Verse 9

Rev 18:9. Kings of the earth had been protected in their defrauding of the uninformed people. Committed fornication. Rome has been called a harlot hence those who have been intimate with her are guilty of fornication. It is natural for them to lament seeing her burning (under the fiery judgments of God.) Rev 18:10. The symbols are changed from a woman to a city. But it means the same thing for the mother of harlots had her seat where she carried on her adulterous practices in the city of Babylon. Of course to see her "red light district" going up in smoke means the end of her trade. One hour is used here to mean the same period as one day in verse 8. Comments by Foy E. Wallace Veses 9-10. (3) The three-fold threnody over the ruined city-- Rev 18:9-19. These verses form the threnody of kings, merchants and seamen--their song of lamentation, as a dirge over Jerusalem, the fallen city. They were represented in verses nine and ten as having thrived on her harlotries, but cut off from the lucrative revenues of her commerce they were envisioned as standing afar off, offering no help but bewailing the plight of besieged Jerusalem: Alas, alas that great city Babylon, that mighty city! for in one hour is thy judgment come.

Verse 11

Rev 18:11. The merchants were the prominent leaders in Rome who had been reaping much gain (both political and material) by imposing their false doctrines on them. There will now be no demand for such "wares" for the customers will have learned that they had been defrauded. Comments by Foy E. Wallace Verse 11. The statement of verse eleven, that the merchants of the earth shall weep and mourn over her was parallel with Rev 1:7 : "Behold, he cometh with the clouds, and every eye shall see him, and they also which pierced him: and all kindreds of the earth shall wail because of him." This coming referred to the destruction of Jerusalem, as in Zec 14:1-21; and the declaration that every eye shall see him referred to the universal knowledge of what was happening to Jerusalem; and all the kindreds (tribes) of the earth shall wail denoted the mourning of all Jewish families in all parts of the world over the destruction that had befallen their beloved city.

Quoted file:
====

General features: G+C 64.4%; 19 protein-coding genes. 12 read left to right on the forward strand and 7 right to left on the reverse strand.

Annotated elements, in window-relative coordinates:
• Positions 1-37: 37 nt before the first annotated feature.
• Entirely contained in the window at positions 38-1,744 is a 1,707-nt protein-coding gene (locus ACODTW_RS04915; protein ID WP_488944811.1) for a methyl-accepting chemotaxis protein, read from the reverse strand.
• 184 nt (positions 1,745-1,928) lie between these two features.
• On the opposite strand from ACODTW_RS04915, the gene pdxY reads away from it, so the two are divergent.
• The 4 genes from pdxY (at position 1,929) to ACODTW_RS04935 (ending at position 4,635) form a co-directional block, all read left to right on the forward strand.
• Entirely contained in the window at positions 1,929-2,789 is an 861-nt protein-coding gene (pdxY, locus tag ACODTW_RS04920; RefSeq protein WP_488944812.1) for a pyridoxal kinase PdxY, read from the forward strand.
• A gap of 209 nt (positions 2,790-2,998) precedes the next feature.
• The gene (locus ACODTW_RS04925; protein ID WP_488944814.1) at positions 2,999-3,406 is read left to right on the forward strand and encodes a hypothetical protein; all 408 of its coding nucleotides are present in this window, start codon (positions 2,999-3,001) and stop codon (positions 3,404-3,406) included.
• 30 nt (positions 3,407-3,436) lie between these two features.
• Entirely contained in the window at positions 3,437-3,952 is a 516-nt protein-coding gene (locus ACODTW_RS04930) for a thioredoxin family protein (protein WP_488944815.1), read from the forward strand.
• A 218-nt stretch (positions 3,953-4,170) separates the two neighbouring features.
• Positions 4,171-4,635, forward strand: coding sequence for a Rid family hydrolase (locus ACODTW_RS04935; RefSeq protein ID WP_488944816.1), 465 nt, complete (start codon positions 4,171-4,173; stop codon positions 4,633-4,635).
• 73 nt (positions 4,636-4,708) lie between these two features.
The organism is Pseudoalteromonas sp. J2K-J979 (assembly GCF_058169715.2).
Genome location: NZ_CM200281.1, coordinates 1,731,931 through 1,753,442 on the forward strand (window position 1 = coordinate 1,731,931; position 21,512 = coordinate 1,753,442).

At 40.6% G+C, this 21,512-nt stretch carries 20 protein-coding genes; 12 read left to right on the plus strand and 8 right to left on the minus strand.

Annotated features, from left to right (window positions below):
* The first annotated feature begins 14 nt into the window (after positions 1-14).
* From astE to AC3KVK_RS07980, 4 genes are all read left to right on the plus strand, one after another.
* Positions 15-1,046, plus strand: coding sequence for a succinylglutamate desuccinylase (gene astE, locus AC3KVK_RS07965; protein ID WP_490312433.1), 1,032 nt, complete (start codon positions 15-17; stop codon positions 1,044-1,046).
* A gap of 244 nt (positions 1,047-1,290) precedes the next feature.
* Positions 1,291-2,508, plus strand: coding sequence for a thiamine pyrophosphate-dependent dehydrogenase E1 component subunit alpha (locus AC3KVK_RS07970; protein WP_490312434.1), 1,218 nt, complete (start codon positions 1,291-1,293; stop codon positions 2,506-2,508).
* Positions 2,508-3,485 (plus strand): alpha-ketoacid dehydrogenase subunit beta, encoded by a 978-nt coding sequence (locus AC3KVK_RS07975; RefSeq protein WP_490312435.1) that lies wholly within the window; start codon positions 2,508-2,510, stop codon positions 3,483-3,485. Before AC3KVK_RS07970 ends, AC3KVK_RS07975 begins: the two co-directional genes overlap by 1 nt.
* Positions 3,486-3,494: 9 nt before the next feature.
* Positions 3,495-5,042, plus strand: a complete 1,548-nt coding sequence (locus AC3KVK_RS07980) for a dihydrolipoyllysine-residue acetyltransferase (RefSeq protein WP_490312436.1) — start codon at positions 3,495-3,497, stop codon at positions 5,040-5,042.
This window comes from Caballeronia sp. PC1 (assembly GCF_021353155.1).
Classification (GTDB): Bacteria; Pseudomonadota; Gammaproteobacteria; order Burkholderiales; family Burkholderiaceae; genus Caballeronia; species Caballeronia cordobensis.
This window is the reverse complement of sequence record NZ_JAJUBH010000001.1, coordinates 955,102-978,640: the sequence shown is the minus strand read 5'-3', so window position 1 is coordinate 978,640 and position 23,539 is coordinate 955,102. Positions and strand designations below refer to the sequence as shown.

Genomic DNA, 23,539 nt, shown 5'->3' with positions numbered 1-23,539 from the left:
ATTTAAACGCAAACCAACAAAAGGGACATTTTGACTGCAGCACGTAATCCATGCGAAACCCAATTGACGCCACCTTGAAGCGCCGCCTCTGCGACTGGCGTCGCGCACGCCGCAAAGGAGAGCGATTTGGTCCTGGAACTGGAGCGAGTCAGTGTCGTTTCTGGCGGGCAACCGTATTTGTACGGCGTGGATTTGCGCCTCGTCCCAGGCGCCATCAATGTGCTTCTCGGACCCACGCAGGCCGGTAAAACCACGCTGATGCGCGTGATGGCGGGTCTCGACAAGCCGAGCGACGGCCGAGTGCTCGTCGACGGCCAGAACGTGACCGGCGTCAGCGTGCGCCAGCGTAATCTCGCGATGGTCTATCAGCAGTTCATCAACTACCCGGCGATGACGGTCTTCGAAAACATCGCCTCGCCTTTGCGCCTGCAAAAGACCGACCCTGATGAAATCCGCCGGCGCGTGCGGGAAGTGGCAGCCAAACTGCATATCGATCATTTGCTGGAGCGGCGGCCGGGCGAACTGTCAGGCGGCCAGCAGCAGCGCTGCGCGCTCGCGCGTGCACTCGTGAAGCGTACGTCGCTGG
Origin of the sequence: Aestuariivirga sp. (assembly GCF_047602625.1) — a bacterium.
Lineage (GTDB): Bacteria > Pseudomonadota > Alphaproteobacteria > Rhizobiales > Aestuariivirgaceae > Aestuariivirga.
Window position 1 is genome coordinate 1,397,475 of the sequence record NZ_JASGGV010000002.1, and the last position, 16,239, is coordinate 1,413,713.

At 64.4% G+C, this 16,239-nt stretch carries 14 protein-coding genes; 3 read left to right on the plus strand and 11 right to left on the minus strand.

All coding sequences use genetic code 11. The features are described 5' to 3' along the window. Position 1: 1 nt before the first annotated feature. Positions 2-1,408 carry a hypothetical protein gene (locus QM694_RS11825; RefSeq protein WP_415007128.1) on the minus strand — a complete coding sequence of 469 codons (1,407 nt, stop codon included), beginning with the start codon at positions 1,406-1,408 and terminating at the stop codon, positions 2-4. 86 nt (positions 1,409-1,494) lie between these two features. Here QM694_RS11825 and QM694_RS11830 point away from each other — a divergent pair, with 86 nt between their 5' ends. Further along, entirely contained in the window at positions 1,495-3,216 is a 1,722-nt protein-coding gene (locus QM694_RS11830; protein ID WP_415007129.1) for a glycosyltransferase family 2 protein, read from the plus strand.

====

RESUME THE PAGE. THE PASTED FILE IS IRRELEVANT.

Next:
Verse 12

Rev 18:12-13. All of the articles named in this paragraph are literal products, and doubtless the leaders in the corrupt institution dealt in such property for their own selfish enjoyment, but the literal articles are used as symbols of the selfish enjoyments they had by being able to extract the services of the dupes under them. Rev 18:14. This virtually continues the same prediction that is made in the preceding verses, but I will call attention to the words about these gains that thou shalt find them no more at all. That means the advantages once enjoyed by Babylon (church and state) were never again to be enjoyed by her as before because she will never exist again to enjoy them. Comments by Foy E. Wallace Verses 12-14. The rulers, merchants and mariners of Palestine bewailed the calamity for no man buyeth their merchandise any more. The valuables of the merchandise in which this trade consisted were listed in verses twelve to fourteen. The description of gold, purple and spice were symbols of the flow of commerce which characterized Jerusalem's prosperity. But with the severance of all trade, deprived of all commerce, the authorities of Judea, the merchants and the shippers, once associated with Jerusalem in all of her luxury and wantonness, then stood aloof as witnesses of the destruction, deploring the devastation; but only to bewail her plight.